Recognise Malaysiakini Columnists, writes SIM KWANG YANG
Tonight (November 28), Malaysiakini will celebrate its 10th anniversary with a big bang. I am sure the dining will be fine and the entertainment amusing, but like my fellow columnist Dean Johns, I will not be able to attend. I too will celebrate the occasion in spirit.
While we are still on this spirit of congratulatory joy, I would also like to pay tribute to the columnists who have travelled this long and sometimes arduous journey with co-founders Steven Gan and Premesh Chandran. I believe that we Malaysiakini columnists have also contributed in no small measure towards building the distinctive journalistic identity on this website.
Of course, we all know that news is the hard currency of journalism while opinions are free. Every day for the past 10 years, dedicated reporters, journalists and news editors work tirelessly to bring the latest news to their readers, often hours before they appear elsewhere.
I have seldom met them, having been to the Malaysiakini office in Bangsar Utama once or twice. They too have to overcome all kinds of problems, like getting to attend government functions and the press conferences called by government ministers. I do share a spirit of fraternity with them though, because we are working for the same goal – furthering the freedom of the press and promoting democracy in Malaysia.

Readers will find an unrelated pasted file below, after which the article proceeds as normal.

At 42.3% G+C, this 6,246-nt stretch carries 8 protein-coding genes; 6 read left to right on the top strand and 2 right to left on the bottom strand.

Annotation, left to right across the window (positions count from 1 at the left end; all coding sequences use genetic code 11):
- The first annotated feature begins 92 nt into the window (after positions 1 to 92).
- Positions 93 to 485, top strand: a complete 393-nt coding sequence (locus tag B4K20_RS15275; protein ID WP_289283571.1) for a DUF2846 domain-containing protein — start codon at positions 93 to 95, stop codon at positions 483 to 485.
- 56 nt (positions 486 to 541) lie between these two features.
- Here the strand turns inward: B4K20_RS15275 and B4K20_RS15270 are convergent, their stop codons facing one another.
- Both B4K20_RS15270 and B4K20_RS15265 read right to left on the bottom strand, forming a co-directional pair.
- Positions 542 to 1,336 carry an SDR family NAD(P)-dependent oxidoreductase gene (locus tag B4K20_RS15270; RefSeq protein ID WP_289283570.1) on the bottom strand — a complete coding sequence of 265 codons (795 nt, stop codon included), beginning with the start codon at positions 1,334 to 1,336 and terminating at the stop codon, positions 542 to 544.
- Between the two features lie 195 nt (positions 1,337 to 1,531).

The columnists, on the other hand, play an equally important goal. While the news stories provide you with hard facts, the who, the what, the how, the where, the when, and the why of significant happenings, the columnists add flesh and bone to the hard cold facts, drawing out the nuances behind the events, extracting inferences and implications from mere happenings, and putting the latest development of any issue in a meaningful context.
The columnists do this by contributing their specialised and general knowledge, their experience, and their native wisdom. They also learn from reading one another.
I had been a columnist for the Chinese-language Sin Chew Daily and Nanyang Siang Pau since the mid-1980s. The editor would always tell me what subject area to avoid for the sake of their publishing and printing licences. Writing under self-censorship felt like castrating oneself spiritually. Those were unhappy years.
You could imagine my joy of writing a column for Malaysiakini when I was left completely alone to write whatever I wanted to. It was like being liberated from a mental prison and breathing fresh air for the first time. It was a Malaysian writer’s dream come true.
My Role Model
With freedom, comes heavy responsibility. I and other writers in Malaysiakini have to show the way on how critical, independent and fair commentary can be like in Malaysia.
We can be politically engaged, and yet remain non-partisan. We must always be committed to telling the truth even if it is just our subjective truth. Our only agenda must be one dedicated to the betterment of our country and her people, and as far as possible, we ought to give a feeble voice to the dispossessed, the oppressed, and the marginalised.
These are the noble values of the European Enlightenment, but while many of the Enlightenment values are less talk-about lately, their aspirations for universal values such as knowledge, justice, truth and emancipation ought to be emulated.